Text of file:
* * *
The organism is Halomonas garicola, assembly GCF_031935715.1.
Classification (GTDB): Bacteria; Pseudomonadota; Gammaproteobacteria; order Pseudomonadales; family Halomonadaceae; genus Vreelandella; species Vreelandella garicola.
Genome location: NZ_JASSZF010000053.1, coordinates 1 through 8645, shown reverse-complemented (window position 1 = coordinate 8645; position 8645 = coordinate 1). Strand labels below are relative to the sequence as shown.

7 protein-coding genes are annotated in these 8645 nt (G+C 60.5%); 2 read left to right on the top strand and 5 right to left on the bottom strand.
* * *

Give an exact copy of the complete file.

The organism is Halomonas garicola, assembly GCF_031935715.1.
Classification (GTDB): Bacteria; Pseudomonadota; Gammaproteobacteria; order Pseudomonadales; family Halomonadaceae; genus Vreelandella; species Vreelandella garicola.
Genome location: NZ_JASSZF010000053.1, coordinates 1 through 8645, shown reverse-complemented (window position 1 = coordinate 8645; position 8645 = coordinate 1). Strand labels below are relative to the sequence as shown.

7 protein-coding genes are annotated in these 8645 nt (G+C 60.5%); 2 read left to right on the top strand and 5 right to left on the bottom strand.